By rights, it might have been expected to have been a strong day for wheat futures, and weak one for corn prices.
But it ended quite the opposite.
Wheat looked like it might extend its upswing, given concerns over damage from cold to US seedlings.
"Snow should remain limited in Kansas and central Nebraska, and some winterkill will be possible there by later next weekend," weather service MDA said, with snow seen as offering protection to seedlings from freezing temperatures.
"Very cold temperatures in the north central Plains will likely result in some winterkill damage to the wheat."
As for how cold it will get, WxRisk.com said that the "Arctic blast"- which "will become the dominating feature over North America over the next 10 days" in weather terms – will deliver temperatures as low as -20 Fahrenheit (-29 Celsius) in the Rocky Mountains.
While the Rockies are hardly a major growing region, temperatures in western Nebraska into the Dakotas could fall to -10 Fahrenheit (-23 Celsius).
At broker RJ O'Brien, Richard Feltes said: "South Dakota winter wheat could be at risk from late week Arctic blast."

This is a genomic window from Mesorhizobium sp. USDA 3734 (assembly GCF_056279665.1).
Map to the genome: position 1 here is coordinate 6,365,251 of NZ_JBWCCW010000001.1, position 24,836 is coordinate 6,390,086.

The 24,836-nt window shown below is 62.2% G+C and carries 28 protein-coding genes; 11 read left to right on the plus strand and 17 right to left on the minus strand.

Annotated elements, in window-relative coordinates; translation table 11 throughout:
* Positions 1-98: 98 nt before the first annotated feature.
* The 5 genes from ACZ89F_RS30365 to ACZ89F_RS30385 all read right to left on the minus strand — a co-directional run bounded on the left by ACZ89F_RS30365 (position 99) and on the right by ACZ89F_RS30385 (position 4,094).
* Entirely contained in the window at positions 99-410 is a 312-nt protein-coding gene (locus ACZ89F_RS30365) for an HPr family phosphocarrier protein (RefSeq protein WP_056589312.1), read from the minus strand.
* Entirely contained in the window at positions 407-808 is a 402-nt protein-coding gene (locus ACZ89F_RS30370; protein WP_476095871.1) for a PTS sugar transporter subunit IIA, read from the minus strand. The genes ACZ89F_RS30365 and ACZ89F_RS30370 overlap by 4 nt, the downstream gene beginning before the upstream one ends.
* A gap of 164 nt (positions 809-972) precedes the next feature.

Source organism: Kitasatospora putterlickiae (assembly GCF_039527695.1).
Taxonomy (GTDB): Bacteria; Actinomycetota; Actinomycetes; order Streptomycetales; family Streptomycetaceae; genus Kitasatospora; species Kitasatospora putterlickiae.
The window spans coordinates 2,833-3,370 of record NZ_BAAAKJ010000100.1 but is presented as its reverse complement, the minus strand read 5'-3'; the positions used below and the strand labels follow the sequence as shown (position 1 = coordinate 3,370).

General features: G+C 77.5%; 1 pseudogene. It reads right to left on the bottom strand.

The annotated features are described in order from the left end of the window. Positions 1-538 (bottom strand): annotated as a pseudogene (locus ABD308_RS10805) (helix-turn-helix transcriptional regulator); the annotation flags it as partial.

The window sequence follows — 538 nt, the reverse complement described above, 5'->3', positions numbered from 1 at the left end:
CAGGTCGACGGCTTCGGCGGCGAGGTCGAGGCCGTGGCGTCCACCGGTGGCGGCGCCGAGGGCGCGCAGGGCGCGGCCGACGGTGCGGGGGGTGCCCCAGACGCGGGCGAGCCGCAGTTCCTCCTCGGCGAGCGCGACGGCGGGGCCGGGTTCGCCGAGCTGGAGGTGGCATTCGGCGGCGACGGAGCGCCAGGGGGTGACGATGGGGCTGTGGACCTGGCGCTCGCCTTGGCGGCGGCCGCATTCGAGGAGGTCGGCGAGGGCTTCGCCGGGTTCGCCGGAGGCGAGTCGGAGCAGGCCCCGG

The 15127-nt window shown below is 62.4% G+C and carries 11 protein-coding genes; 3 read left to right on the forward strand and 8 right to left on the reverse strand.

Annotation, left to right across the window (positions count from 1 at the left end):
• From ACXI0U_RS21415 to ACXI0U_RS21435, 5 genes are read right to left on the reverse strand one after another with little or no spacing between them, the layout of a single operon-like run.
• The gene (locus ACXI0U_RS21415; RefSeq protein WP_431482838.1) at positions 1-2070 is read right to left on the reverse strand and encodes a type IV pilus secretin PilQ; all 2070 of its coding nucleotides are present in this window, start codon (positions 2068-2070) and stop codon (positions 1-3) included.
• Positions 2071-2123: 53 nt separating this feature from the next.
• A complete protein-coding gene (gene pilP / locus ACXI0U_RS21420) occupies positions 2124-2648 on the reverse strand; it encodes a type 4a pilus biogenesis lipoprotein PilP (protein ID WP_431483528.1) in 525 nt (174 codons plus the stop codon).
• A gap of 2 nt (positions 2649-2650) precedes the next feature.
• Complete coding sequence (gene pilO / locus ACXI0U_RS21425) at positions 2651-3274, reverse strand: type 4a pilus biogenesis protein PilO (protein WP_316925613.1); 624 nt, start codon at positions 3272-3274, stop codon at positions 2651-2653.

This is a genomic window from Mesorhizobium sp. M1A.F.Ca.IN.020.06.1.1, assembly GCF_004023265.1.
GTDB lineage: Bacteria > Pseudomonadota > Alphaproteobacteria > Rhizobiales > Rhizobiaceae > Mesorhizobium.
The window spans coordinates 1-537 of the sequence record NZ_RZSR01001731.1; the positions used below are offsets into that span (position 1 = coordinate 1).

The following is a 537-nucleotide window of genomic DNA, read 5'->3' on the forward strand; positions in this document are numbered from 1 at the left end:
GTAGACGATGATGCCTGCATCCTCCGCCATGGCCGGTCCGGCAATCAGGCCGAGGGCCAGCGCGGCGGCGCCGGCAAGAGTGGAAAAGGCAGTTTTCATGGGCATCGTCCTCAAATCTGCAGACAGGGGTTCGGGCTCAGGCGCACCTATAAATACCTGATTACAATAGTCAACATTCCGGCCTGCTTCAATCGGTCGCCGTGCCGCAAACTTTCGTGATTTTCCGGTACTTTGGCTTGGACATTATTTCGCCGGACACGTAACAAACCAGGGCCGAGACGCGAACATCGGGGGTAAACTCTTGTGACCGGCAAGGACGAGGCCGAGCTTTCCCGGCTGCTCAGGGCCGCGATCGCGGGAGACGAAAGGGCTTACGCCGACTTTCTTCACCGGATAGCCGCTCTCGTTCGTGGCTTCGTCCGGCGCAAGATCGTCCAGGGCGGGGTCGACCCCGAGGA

'Attracted some buying'
Benson Quinn Commodities said earlier in the trading day: "The idea that the hard red winter wheat crop could be damaged by cold temperatures in the northern Plains has attracted some buying.
"The trade will use this as a talking point," the broker said, if adding that "the overall effects on the crop [of the cold] will likely be limited".
Last week's US wheat exports were hardly disgraceful either, at 15.5m bushels, up from 12.6m bushels the week before, and 14.7m bushels the previous year.
Nonetheless, soft red winter wheat futures in Chicago fell by 1.1% to $6.61 ¾ a bushel, for March delivery.
Their hard red winter wheat equivalent dropped less steeply, but fell nonetheless, by 0.5% to $7.09 ¼ a bushel.
'Seen as bearish'
Contrast that with corn, with offered fundamental reasons for selling, besides the record US harvest.